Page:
Driving through the winding dirt roads of the northern Philippines, my family and I were part of a caravan headed to Barlig, a small village in the mountains of Luzon. The Finallig Scripture celebration had been in the planning stages for a year and all the surrounding villages were buzzing with excitement. Taking our children to their first New Testament dedication, we didn’t know what to expect. Our experience was beyond imagination.
School was cancelled and businesses closed down so everyone could participate in the day-long celebration. Early the next morning, we made our way to the top of the hill where a festive parade was beginning the day’s activities. Men, women and children wore their traditional attire and waved to the crowds as they made their way to the celebration site. The elderly sat on the tiered cement seating of the outdoor amphitheater. Bands played, children danced and people cheered as the boxes of newly printed Scriptures were carried to the stage.
The next several hours were filled with testimonies, stories, dancing and feasting — all in celebration of God’s Word available in the language of the Finallig people. Most of the celebration was in the mother tongue; we were just sideline participants. And although we couldn’t understand their language, we didn’t need someone to translate what they were feeling — sheer joy radiated from every villager’s face.
Tears blurred my vision as I watched the people open their New Testaments and eagerly read the Word of God, understanding anew the depth of God’s love, grace and mercy toward them and the utter joy in knowing him. Not just knowing about God, but knowing God through the truth of his Word in the language that spoke clearly to their hearts.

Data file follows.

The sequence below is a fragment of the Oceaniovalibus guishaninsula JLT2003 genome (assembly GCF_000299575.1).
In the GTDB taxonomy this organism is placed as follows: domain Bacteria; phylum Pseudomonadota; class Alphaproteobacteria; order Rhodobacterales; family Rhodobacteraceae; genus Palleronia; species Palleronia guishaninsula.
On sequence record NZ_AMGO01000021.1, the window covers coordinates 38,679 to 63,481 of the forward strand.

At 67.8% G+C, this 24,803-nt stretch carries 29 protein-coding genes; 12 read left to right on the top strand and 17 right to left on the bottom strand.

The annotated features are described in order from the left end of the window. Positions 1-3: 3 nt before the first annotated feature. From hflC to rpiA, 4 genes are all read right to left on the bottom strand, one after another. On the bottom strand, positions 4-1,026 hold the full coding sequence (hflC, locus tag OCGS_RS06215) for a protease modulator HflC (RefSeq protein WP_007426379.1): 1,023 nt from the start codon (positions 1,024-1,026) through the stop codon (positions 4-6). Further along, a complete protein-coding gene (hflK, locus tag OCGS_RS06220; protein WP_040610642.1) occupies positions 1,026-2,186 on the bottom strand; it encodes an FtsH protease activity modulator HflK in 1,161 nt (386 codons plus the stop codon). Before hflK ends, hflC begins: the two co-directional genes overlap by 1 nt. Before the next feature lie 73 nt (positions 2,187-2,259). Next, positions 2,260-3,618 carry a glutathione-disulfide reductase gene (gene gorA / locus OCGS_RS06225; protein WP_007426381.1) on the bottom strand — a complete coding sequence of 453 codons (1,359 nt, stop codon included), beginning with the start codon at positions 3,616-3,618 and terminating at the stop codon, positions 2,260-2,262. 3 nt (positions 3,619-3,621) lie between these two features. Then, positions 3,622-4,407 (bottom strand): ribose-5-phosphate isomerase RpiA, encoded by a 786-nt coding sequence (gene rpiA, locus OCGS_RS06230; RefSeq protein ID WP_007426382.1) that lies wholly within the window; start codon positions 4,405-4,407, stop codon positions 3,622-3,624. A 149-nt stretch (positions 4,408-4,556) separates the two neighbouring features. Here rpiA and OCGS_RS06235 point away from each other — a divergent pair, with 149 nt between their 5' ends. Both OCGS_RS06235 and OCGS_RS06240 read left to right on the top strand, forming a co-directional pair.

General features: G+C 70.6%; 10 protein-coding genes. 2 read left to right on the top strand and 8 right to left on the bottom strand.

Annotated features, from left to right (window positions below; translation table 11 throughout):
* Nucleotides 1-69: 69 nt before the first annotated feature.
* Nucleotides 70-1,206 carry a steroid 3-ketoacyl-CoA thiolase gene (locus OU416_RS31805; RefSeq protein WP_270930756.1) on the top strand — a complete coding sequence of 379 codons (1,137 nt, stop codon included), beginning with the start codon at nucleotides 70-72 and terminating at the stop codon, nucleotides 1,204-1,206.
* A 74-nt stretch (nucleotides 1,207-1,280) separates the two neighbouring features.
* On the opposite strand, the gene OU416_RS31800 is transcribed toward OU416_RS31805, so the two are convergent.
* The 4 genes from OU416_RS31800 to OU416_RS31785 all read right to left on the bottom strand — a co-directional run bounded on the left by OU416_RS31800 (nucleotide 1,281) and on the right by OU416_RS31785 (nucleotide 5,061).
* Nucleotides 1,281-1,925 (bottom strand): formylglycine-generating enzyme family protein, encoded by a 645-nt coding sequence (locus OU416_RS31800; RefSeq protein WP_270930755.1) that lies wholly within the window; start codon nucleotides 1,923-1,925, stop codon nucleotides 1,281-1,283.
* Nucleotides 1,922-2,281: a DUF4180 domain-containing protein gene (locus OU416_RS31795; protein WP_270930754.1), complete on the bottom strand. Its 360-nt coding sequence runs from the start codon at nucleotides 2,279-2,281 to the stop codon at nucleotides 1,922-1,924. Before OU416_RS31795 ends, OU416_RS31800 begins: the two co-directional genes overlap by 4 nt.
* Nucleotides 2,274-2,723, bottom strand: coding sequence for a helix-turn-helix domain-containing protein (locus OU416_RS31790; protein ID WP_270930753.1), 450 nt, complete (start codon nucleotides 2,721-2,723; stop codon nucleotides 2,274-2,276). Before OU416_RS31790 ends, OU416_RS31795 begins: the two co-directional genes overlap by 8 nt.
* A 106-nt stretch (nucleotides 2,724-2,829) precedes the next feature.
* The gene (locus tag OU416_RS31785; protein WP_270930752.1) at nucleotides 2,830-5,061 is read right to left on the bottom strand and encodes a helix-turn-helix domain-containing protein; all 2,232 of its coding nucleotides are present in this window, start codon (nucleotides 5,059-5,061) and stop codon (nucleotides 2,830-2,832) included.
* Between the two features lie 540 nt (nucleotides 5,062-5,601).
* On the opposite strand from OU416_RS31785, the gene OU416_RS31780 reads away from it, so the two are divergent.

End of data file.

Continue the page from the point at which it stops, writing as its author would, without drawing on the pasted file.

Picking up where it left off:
I was especially excited for Carmen, our Finallig host. I knew that the translated Scripture would transform her heart and mind. It would provide her with wisdom and peace for her everyday life. It would strengthen her and give her the courage to live out her faith. It would shape her perspective and guide her choices. And through reading the Finallig New Testament, Carmen would ultimately come to a deeper understanding of God’s love for her and the Finallig people.
She was a name and a face that made this dedication so much more personal for me, because I knew the impact that God’s Word in her heart language would have on her life. But she wasn’t the only one who would feel it. All the Finallig people were about to experience what I’ve known my whole life — that God’s Word is living and active, transforming hearts and minds and bringing hope and peace. It is the story of God’s redeeming love through Jesus Christ, the hope of all nations.
This is the heart of Wycliffe — that men, women and children, young and old alike, would come to know and believe God. We long for people to experience lives filled with hope and joy because they trust Christ.
No matter where you go in this world, there are people longing for hope and peace. Wycliffe Women of the Word invites you to be a part of bringing hope and wholeness to those who have none. For more information, go to wycliffe.org/women.